Watching your weight and taking the time to exercise can be challenging this time of year, but two studies published last week in Neurology (the journal of the St. Paul-based American Academy of Neurology) underline yet again why you need to keep making the effort to stay in shape.
Keep your waist flat
In one of the Neurology studies, Swedish researchers found that middle-aged women who carry a lot of fat around their waist are more than twice as likely as their smaller-bellied peers to develop dementia after the age of 70.
That is, if they live that long. Other research has found an association between a bulging waistline and an increased risk of dying prematurely from heart disease, cancer and other chronic medical conditions.
The Swedish findings support those of a larger 2008 American study (involving men as well as women), which also linked large bellies to dementia late in life.
Interestingly, the Swedish study found no relationship between a high body mass index (BMI) and dementia. (Could this be more evidence that BMI is not all that useful as an indicator of an individual’s risk for disease?)
Working harder pays off
In the second Neurology study, New York researchers found that men who regularly engaged in moderate-to-heavy exercise (activities like running, playing tennis or swimming laps) were 63 percent less likely to have a stroke than their peers who were couch potatoes.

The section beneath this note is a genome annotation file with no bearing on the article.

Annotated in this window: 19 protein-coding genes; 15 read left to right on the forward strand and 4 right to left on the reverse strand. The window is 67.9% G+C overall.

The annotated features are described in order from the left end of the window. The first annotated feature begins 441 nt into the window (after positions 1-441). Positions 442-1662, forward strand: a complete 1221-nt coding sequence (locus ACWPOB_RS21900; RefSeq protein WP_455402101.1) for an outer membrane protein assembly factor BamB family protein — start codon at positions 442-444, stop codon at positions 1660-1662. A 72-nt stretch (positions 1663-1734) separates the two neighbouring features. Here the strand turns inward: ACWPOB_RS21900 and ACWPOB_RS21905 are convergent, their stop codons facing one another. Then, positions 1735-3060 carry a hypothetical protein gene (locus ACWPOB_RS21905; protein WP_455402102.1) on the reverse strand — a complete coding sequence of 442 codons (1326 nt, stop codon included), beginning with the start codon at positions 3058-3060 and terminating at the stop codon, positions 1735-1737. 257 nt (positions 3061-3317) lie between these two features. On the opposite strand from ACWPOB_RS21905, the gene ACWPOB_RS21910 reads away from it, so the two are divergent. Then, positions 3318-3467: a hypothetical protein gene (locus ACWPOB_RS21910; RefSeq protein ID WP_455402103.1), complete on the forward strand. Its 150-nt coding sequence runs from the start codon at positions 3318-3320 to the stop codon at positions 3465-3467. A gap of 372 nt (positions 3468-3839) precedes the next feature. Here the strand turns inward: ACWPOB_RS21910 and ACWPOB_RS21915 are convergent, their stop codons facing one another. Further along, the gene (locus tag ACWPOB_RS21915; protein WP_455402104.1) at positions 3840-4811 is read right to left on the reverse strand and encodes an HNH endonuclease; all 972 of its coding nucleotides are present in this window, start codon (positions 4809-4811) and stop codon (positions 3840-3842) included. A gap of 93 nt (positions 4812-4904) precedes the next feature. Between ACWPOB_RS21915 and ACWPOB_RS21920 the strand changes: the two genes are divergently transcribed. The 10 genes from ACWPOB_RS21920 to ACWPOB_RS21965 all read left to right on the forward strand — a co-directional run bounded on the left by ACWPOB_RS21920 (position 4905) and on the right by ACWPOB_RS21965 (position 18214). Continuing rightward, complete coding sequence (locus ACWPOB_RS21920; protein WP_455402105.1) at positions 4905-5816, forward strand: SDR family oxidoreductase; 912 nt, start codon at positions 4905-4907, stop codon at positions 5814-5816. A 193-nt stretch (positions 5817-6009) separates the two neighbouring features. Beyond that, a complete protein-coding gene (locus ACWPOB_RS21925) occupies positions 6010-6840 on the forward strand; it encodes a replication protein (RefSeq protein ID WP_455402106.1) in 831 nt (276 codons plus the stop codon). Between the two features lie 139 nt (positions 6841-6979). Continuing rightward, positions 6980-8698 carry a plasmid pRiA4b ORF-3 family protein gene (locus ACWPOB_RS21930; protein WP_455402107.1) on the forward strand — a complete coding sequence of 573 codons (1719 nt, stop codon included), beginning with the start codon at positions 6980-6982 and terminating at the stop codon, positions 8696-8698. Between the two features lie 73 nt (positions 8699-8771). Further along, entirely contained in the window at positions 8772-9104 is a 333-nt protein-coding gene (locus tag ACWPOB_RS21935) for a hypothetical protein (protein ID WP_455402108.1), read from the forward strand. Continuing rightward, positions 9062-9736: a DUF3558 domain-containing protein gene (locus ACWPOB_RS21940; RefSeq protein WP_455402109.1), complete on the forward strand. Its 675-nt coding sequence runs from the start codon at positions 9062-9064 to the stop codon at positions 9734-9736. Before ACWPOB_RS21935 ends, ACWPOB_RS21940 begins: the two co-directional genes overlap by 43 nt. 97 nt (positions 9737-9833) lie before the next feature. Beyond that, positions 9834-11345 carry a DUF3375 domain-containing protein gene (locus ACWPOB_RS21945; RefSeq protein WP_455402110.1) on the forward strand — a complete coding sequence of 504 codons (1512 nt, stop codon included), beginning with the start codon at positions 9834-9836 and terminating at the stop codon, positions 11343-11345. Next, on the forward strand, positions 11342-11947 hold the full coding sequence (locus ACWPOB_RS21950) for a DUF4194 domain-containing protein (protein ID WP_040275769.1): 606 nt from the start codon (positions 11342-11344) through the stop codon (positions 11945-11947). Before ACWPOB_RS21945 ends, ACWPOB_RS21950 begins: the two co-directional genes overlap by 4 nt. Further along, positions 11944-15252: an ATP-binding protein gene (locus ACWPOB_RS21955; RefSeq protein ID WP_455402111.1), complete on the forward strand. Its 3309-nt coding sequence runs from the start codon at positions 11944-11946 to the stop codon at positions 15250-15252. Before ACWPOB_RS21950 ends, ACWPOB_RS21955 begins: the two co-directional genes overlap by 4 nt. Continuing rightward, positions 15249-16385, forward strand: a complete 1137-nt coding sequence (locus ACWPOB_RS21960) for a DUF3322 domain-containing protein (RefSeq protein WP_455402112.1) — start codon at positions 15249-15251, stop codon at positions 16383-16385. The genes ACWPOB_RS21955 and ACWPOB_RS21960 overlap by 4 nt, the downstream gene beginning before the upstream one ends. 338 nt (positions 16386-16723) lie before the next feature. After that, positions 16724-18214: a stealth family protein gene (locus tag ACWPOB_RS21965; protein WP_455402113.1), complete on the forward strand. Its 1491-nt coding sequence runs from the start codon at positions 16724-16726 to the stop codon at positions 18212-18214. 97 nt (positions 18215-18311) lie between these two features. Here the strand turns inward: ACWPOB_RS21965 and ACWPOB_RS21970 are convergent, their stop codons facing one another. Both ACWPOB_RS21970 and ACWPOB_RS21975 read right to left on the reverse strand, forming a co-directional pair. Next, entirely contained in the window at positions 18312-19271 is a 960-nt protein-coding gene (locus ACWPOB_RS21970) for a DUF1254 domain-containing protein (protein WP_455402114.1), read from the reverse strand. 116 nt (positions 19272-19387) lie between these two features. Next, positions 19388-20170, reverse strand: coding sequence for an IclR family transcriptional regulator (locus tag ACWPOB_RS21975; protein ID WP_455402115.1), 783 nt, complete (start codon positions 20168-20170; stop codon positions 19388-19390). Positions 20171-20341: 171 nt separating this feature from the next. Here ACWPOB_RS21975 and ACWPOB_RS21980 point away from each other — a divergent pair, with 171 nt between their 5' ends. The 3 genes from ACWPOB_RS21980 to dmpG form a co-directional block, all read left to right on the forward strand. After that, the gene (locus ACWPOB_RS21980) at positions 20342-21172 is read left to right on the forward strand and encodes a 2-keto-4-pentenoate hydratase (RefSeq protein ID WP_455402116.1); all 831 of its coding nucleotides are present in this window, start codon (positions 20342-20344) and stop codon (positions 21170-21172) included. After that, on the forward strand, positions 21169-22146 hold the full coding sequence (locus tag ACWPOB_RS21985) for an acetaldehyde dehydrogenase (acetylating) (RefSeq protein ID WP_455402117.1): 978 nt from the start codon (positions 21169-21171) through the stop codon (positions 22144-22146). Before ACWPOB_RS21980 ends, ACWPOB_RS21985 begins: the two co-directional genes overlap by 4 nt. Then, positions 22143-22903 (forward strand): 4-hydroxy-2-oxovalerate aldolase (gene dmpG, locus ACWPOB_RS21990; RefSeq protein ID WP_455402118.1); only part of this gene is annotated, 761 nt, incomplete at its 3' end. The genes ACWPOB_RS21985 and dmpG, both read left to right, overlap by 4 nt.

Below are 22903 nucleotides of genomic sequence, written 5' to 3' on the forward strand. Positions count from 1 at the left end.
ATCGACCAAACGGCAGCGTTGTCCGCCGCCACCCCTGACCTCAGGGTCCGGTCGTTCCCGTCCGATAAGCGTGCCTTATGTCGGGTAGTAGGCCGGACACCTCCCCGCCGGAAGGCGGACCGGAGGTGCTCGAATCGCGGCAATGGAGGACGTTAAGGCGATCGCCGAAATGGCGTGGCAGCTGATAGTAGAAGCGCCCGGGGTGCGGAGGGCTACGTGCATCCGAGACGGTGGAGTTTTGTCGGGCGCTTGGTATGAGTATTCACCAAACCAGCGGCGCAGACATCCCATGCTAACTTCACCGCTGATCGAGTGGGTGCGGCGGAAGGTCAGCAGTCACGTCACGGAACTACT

They also found — contrary to other, earlier studies, including one by the same researchers — that light exercise (such as walking or playing golf) offered no protection against stroke.
Although women were included in the study, exercise was not found to give them any protection against stroke. This finding was discouraging, for, as the authors of the study point out, women now make up about 70 percent of all hospital admissions for stroke (in large part because women live longer).
The study involved 3,298 northern Manhattanites (average age 69). They were followed for nine years.
The usual caveats
All the usual caveats apply to these studies, of course. Both have limitations. For example, participants in the exercise study self-reported their physical activity. Data from self-reports can be unreliable.
Furthermore, the risks I’ve just described in both studies are relative, not absolute. And they show an association between two factors, not a cause-and-effect relationship.
Still, turning down some of the eggnog offers and turning up the speed on the treadmill might be a good idea this holiday season.